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New Medical Admissibility Assessment

Immigration Refugees & Citizenship Canada (IRCC) recently announced changes to its medical inadmissibility assessment process that I expect will significantly reduce the number of clients and their families denied due to medical admissibility when applying for Canadian permanent residence. This is good news for potential immigrants to Canada.

The changes are the result of societal pressure that cumulated in a parliamentary committee. Numerous advocacy groups, including the Canadian Bar Association (CBA), argued for change on the basis that the existing restrictions discriminate against those with disabilities, and their families, and are out of touch with modern Canadian values.

By way of background, people determined to be inadmissible to Canada on medical grounds are often caught by the ‘excess demand’ provision of the Immigration and Refugee Protection Act. That is, IRCC determines that the cost of treating an applicant or family member’s medical condition will in the future result in ‘excessive demand’ to Canada’s health care system and as such the family cannot be permitted to immigrate to this country. However, according to a recent IRRC Press Release this will soon change. Specifically:

  • The present threshold for ‘excessive demand’ is set at $6,655 per year; this threshold will be raised to three times the current limit. As such, based on the 2017 threshold, the new upper limit will be approximately $20,000 a year; and

  • The definition of ‘social services’ will be amended to remove special education, and certain social and vocational rehabilitation and home care services. In short, the cost of various services that an applicant or family member is likely to receive will no longer be counted against the family in assessing excessive demand.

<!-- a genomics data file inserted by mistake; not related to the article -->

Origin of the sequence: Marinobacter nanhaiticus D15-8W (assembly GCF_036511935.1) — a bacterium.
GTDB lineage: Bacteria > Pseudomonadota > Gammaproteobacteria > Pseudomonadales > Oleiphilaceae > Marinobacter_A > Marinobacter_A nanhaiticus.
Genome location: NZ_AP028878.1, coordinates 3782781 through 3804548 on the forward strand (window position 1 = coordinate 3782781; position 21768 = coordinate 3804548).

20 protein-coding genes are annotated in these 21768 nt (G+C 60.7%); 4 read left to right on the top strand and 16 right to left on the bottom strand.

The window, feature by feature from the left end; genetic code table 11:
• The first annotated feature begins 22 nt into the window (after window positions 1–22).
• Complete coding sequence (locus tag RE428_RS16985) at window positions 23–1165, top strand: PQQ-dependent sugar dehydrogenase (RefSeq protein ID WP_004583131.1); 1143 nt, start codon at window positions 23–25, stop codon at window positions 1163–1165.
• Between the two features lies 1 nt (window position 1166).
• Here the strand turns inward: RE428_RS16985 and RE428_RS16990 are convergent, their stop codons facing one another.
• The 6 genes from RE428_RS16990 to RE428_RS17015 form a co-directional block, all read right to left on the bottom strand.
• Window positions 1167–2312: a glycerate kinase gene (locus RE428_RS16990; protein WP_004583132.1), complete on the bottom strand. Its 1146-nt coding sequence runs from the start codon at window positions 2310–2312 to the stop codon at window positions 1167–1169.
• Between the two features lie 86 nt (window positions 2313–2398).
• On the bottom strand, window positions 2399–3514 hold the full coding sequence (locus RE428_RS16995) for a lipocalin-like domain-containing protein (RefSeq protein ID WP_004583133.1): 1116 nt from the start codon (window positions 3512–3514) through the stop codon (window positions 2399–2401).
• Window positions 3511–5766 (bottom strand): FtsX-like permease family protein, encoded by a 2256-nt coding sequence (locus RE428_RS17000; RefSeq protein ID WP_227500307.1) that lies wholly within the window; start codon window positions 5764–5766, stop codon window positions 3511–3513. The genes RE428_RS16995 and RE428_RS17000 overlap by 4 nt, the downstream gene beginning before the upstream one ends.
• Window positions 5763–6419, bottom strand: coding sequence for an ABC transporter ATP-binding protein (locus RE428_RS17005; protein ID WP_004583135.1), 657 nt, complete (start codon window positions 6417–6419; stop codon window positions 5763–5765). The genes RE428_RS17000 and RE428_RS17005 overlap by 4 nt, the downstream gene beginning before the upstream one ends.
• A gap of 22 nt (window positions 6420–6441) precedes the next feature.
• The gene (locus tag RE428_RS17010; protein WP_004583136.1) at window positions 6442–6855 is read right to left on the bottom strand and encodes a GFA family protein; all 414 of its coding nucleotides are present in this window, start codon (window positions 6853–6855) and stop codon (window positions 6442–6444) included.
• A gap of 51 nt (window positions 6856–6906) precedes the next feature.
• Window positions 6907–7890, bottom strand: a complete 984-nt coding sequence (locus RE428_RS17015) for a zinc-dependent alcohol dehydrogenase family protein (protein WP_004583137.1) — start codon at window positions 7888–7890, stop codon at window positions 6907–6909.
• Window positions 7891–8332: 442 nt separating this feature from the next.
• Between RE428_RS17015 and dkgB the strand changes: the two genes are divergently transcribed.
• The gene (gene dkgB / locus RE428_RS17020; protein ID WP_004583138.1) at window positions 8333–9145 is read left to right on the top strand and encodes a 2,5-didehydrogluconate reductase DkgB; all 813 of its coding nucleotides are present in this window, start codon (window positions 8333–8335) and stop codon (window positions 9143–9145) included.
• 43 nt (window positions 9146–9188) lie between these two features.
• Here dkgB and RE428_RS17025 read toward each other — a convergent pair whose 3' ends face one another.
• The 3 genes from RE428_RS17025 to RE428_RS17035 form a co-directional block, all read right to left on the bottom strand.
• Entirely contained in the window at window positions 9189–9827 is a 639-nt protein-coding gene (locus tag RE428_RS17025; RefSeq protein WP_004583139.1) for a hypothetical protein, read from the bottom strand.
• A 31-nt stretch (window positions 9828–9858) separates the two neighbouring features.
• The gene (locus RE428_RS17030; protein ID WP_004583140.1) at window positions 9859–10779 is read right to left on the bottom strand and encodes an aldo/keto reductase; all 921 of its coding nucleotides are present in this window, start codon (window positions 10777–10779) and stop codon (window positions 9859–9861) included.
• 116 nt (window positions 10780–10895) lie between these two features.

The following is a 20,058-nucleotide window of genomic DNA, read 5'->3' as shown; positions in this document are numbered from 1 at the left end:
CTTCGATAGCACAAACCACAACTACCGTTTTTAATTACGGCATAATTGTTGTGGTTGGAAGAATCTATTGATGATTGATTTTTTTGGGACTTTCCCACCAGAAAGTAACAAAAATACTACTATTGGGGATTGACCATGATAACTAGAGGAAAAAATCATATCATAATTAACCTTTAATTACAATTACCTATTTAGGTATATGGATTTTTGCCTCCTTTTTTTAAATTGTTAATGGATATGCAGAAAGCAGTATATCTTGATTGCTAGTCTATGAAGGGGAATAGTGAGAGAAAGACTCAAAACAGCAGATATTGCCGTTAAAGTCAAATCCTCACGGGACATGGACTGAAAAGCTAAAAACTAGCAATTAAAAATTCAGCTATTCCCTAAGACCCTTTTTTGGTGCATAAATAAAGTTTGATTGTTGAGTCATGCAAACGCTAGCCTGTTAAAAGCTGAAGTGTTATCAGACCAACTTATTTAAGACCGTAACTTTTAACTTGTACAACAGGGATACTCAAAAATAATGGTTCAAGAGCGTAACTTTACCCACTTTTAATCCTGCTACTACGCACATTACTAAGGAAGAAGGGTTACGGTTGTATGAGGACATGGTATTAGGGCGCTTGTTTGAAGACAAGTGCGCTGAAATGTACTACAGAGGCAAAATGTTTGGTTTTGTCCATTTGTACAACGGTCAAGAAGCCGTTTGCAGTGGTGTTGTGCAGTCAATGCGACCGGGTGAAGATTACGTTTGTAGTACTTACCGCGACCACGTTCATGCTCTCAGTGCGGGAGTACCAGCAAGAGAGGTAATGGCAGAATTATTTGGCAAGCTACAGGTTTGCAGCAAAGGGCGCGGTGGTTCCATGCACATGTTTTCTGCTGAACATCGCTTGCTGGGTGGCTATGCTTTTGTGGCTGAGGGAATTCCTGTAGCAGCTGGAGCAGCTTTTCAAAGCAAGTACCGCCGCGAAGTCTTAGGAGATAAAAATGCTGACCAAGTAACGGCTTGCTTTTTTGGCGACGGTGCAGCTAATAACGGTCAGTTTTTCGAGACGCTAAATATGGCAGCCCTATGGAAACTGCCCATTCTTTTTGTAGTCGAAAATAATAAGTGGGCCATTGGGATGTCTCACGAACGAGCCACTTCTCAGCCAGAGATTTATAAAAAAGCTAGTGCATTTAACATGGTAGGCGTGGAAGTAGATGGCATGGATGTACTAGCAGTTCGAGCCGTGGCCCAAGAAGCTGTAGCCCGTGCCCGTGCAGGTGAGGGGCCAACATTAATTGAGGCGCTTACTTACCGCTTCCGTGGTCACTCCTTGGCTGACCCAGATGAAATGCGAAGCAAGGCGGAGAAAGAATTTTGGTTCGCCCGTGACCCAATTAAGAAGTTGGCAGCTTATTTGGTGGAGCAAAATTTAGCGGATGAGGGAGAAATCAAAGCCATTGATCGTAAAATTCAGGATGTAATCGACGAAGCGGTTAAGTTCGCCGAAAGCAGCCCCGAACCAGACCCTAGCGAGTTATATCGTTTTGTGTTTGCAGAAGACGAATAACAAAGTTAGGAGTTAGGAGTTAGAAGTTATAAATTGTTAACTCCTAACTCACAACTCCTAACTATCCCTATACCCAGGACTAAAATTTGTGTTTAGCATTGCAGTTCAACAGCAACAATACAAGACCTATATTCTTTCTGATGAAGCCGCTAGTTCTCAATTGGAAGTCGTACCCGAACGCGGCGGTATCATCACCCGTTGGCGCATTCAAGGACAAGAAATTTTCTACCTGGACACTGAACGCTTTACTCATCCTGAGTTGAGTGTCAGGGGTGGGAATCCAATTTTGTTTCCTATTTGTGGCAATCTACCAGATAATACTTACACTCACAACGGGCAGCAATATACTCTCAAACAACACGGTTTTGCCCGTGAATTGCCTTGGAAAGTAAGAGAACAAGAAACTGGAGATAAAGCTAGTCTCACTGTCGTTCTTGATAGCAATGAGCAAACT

The end result of these changes to the legislation and regulations, which IRCC acknowledges will take time, is that the number of cases denied due to medical inadmissibility should drop to approximately 1/3 of the present number. Moreover I was at a recent CBA function where IRCC clarified that it intends to assess cases using the new guidelines as early as June 2018. It seems that the department will invoke its discretionary powers to this end and that until the law is amended policy will facilitate IRCC’s new assessment approach.

I also learned from IRCC that it intends to implement administrative changes, prove further training to officers, use plain-language to better explain the process to applicants and centralize medical admissibility matters in a single office. As such, it seems that the IRCC approach to medical inadmissibility, and particularly ‘excess demand’, has undergone a truly re-thinking.

This update has been compiled with the latest available information for the general information of Border Law clients and other interested parties. This Update is not comprehensive and should not be relied upon without appropriate legal advice.


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